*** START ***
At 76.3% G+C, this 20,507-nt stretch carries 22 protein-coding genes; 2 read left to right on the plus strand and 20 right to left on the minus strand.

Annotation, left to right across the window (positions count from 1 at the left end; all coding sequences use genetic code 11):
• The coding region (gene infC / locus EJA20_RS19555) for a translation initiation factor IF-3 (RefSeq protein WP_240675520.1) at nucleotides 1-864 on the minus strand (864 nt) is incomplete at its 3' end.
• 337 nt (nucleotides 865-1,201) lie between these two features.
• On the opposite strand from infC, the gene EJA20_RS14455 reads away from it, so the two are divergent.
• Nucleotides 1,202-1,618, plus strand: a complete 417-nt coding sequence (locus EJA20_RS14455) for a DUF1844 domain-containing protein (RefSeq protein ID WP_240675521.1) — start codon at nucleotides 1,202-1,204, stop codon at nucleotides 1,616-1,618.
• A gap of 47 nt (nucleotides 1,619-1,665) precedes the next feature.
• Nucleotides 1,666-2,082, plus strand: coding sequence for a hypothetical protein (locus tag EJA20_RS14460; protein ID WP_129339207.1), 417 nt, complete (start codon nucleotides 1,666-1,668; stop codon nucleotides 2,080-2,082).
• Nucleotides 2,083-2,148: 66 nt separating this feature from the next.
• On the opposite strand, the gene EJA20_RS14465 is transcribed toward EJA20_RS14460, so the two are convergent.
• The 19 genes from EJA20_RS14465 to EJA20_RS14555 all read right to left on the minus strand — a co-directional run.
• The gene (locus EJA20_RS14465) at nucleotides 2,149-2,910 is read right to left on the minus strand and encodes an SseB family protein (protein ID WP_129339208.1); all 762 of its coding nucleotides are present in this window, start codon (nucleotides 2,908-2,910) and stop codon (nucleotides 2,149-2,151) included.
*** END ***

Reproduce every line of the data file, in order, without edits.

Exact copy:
At 76.3% G+C, this 20,507-nt stretch carries 22 protein-coding genes; 2 read left to right on the plus strand and 20 right to left on the minus strand.

Annotation, left to right across the window (positions count from 1 at the left end; all coding sequences use genetic code 11):
• The coding region (gene infC / locus EJA20_RS19555) for a translation initiation factor IF-3 (RefSeq protein WP_240675520.1) at nucleotides 1-864 on the minus strand (864 nt) is incomplete at its 3' end.
• 337 nt (nucleotides 865-1,201) lie between these two features.
• On the opposite strand from infC, the gene EJA20_RS14455 reads away from it, so the two are divergent.
• Nucleotides 1,202-1,618, plus strand: a complete 417-nt coding sequence (locus EJA20_RS14455) for a DUF1844 domain-containing protein (RefSeq protein ID WP_240675521.1) — start codon at nucleotides 1,202-1,204, stop codon at nucleotides 1,616-1,618.
• A gap of 47 nt (nucleotides 1,619-1,665) precedes the next feature.
• Nucleotides 1,666-2,082, plus strand: coding sequence for a hypothetical protein (locus tag EJA20_RS14460; protein ID WP_129339207.1), 417 nt, complete (start codon nucleotides 1,666-1,668; stop codon nucleotides 2,080-2,082).
• Nucleotides 2,083-2,148: 66 nt separating this feature from the next.
• On the opposite strand, the gene EJA20_RS14465 is transcribed toward EJA20_RS14460, so the two are convergent.
• The 19 genes from EJA20_RS14465 to EJA20_RS14555 all read right to left on the minus strand — a co-directional run.
• The gene (locus EJA20_RS14465) at nucleotides 2,149-2,910 is read right to left on the minus strand and encodes an SseB family protein (protein ID WP_129339208.1); all 762 of its coding nucleotides are present in this window, start codon (nucleotides 2,908-2,910) and stop codon (nucleotides 2,149-2,151) included.